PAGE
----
BWW Review: SAN DIEGO OPERA'S TURANDOT at the Civic Center
by Ron Bierman - February 27, 2018

The San Diego Opera's new production of Puccini's Turandot held rapt attention throughout its three acts in spite of a dark plot that's implausible even for opera, and a lead character less loveable than Lady Macbeth. Powerful men from other kingdoms flock to win Princess Turandot's hand by answering three riddles. This being long before the internet, none of the men seem familiar with them when Turandot asks for solutions. This is a serious oversite on their part. Twelve suitors, in the past year alone, have experienced the beheading failure entails. The 13th, Calaf of Tartary, succeeds only to have Turandot renege on her promise to marry the one who has the answers. When her father the emperor insists an oath is an oath, Calaf puts his head on the block again by swearing he will die if Turandot discovers his name by morning, otherwise she must marry him. She agrees, determined to discover his name before the sun rises.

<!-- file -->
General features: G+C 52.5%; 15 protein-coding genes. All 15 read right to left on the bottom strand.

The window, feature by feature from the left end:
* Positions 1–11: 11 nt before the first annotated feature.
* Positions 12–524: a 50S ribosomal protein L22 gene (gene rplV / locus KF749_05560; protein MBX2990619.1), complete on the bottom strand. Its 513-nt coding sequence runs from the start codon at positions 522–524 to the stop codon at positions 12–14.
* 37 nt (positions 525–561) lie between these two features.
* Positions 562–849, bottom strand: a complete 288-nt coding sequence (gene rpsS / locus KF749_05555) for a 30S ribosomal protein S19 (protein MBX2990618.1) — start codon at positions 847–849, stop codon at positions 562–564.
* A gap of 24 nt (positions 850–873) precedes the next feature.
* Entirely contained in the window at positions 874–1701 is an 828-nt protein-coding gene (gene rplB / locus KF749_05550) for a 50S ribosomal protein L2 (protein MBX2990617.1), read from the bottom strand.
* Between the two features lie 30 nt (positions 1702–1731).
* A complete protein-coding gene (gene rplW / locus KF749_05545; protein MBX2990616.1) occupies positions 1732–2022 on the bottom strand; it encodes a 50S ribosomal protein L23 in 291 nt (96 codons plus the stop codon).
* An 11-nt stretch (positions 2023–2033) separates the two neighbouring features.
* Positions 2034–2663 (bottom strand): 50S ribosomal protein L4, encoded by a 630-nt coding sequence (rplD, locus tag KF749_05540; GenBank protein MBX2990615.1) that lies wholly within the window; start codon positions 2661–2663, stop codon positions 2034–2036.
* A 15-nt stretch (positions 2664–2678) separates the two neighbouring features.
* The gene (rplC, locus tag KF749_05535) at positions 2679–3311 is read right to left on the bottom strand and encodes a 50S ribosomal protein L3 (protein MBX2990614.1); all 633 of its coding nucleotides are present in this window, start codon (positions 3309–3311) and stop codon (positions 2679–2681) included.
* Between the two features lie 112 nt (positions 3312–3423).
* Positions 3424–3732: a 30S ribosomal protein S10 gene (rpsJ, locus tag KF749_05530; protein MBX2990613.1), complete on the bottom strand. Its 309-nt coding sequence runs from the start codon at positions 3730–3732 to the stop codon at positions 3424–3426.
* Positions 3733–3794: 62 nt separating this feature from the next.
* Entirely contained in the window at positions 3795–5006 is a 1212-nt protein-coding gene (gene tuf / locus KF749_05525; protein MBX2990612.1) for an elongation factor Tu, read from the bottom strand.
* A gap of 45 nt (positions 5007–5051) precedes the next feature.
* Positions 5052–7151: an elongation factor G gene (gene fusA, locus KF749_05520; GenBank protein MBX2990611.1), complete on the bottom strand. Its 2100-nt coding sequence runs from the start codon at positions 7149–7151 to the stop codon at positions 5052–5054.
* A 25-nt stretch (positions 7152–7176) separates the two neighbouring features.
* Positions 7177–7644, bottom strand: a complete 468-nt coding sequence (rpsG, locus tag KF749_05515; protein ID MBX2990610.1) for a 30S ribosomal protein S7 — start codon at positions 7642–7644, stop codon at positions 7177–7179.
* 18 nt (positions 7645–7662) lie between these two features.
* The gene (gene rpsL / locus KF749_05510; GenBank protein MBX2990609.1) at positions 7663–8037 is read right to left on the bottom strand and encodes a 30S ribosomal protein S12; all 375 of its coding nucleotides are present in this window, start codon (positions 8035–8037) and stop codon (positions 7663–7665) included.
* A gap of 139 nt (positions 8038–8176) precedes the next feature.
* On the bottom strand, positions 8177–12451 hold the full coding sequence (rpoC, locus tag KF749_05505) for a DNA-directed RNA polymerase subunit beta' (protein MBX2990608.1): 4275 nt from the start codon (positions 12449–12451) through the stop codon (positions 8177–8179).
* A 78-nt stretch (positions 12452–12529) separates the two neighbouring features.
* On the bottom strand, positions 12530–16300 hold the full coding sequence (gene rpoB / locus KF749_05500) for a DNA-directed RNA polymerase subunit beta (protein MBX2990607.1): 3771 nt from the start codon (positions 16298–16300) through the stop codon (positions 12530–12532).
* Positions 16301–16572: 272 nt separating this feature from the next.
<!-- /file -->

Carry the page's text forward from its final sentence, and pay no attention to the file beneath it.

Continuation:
by Ron Bierman - November 14, 2017

If a spouse transitions from one sex to another in a state where gay marriage is illegal, is the marriage still valid? There are many possible reactions to that question, including heated discussion, juvenile giggling, or reactionary distaste. Composer Laura Kaminsky chose empathy for those most directly affected. The result was her first opera, and it is a striking statement at a time when empathy for anyone different is in short supply. As one, a chamber work for two singers and string quartet, does a compelling job of describing a transgender's struggle with sexual identity. It is the latest offering in the San Diego opera's d tour series, which features smaller-scale works outside the usual operatic repertoire. Kaminsky's choice of artistic partners was as fortunate as her timing. Kimberly Reed, a transgender woman, and Mark Campbell, one of today's most successful librettists, collaborated to produce a story that feels real and has emotional impact.

BWW Previews: San Diego Opera Announces 2017-18 Season
by Erica Miner - May 2, 2017